A few years ago I was speaking at a conference in Arizona when I was asked, “what do you say to teachers who say I don’t have time for a blog?” I’ve been asked many variations on that question in the years since. Here’s my advice:
First, don’t think of blogging as something you have to do on a daily basis. Some of my favorite bloggers only publish once or twice a week. Set a goal of writing one post per week to start. Think of the activity as simply a way to document your reflections on what you tried in your classroom that week or what you’re thinking about trying next week. Reflecting on what we’re doing should be a part of our lives anyway. I set aside time each week to mind map ideas for future blog posts.
Second, think about a blog as a living document. You don’t have to publish complete thoughts in every post. Start a thought and ask readers to join in a conversation. Spelling and grammar don’t count as much as think they do. The goal is to publish not practice proof-reading. Of course, if you do see a glaring mistake you can go back and fix it.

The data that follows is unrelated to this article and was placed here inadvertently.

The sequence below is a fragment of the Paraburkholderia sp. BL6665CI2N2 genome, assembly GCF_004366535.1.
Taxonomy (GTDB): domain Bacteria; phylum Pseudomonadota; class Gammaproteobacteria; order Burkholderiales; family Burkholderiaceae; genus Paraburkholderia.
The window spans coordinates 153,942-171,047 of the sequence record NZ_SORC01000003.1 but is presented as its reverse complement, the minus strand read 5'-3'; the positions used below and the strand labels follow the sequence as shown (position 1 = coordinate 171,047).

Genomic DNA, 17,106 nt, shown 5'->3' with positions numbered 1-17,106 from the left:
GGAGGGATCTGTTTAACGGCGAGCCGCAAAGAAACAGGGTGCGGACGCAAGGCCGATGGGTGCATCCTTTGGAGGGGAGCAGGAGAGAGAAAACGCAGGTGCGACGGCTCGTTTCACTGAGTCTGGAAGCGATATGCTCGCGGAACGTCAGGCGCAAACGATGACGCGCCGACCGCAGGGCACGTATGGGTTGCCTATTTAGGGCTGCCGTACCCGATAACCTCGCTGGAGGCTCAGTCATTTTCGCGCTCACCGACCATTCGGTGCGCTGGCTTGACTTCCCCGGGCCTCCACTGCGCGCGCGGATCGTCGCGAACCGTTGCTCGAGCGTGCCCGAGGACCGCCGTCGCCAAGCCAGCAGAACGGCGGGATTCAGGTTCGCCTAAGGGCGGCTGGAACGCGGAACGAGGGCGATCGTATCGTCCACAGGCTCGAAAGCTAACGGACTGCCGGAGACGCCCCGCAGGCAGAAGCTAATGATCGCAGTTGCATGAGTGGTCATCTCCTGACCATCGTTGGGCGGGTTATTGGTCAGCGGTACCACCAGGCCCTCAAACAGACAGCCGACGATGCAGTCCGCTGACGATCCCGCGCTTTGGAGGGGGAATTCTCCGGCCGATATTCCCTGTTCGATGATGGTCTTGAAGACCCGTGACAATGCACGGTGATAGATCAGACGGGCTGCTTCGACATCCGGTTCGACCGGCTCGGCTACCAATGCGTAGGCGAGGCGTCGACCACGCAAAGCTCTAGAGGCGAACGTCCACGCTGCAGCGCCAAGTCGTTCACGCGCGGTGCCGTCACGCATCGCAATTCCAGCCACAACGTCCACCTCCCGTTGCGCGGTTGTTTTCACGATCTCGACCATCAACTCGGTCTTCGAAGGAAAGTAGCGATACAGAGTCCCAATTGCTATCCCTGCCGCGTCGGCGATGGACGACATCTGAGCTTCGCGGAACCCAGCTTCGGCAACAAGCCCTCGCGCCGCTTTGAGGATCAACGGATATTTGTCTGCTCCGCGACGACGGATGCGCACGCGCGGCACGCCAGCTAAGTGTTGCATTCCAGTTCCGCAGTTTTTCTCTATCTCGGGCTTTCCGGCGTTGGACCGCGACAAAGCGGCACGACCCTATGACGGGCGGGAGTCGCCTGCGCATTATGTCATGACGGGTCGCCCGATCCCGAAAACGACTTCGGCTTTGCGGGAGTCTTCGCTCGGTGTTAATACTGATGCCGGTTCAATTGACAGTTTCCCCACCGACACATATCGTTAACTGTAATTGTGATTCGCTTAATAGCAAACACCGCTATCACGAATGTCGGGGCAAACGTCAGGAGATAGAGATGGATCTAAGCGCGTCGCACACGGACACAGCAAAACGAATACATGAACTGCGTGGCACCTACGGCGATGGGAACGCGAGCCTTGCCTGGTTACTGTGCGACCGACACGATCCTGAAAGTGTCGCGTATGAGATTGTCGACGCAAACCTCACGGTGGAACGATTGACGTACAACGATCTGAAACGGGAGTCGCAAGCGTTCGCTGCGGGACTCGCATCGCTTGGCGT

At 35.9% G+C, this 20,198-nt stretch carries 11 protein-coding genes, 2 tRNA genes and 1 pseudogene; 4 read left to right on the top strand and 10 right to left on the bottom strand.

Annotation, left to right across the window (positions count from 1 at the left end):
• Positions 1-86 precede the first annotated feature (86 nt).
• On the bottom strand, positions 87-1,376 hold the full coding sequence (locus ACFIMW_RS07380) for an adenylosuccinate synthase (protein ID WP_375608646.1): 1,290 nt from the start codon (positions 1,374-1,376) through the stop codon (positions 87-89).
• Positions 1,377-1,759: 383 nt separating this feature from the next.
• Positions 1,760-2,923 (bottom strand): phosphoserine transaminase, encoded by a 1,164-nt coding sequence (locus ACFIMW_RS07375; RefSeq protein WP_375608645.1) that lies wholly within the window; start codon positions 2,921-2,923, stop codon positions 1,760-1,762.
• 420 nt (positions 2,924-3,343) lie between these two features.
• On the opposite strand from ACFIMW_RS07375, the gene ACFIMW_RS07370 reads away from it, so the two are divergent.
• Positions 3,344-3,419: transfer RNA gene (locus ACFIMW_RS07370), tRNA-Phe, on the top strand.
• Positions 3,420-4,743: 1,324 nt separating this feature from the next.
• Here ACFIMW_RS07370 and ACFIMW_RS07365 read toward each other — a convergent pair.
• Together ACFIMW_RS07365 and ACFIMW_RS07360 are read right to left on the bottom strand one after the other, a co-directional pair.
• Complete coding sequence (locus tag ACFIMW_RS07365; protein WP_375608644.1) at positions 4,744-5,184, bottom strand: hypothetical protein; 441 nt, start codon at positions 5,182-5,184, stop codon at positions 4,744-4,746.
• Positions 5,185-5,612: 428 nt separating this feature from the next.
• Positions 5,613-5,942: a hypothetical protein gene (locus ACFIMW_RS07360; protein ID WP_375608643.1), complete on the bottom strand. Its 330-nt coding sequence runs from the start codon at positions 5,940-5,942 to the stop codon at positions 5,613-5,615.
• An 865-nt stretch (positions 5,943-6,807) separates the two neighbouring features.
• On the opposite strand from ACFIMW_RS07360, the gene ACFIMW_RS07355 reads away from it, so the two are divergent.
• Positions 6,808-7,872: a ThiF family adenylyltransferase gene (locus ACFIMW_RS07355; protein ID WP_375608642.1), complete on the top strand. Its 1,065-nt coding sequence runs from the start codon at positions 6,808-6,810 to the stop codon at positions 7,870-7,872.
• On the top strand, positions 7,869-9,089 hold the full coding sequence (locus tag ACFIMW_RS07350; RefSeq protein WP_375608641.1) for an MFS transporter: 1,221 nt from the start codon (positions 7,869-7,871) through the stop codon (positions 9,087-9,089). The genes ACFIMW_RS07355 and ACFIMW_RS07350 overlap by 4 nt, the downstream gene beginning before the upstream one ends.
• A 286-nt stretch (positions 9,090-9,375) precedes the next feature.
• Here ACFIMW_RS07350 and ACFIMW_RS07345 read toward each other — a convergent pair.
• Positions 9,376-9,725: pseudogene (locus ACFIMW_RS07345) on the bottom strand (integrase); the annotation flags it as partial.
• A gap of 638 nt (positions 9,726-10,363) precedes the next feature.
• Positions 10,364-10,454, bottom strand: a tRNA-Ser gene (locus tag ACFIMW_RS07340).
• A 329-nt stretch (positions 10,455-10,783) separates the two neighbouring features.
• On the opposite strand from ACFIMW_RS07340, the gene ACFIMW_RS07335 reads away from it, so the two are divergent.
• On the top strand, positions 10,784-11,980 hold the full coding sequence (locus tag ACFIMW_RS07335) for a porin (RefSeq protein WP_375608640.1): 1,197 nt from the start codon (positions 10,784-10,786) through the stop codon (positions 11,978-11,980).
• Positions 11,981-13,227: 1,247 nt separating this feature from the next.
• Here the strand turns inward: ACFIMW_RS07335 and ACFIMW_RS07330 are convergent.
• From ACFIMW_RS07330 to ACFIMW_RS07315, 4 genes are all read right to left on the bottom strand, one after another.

Third, think about all of the time that you spend on activities that don’t benefit you or anyone else. In a typical one hour television program you will see twelve minutes of commercials. How many television shows are in your weekly “must watch” list? Use those commercial breaks to tap away at a blog post. How much time do you spend waiting in traffic? Use an app like Anchor.fm to create a mini-podcast that you later post on your blog. Or use speech to text function to dictate part of a blog post.
Need help getting a blog started or re-started? Check out my Winning Blog Strategies webinar.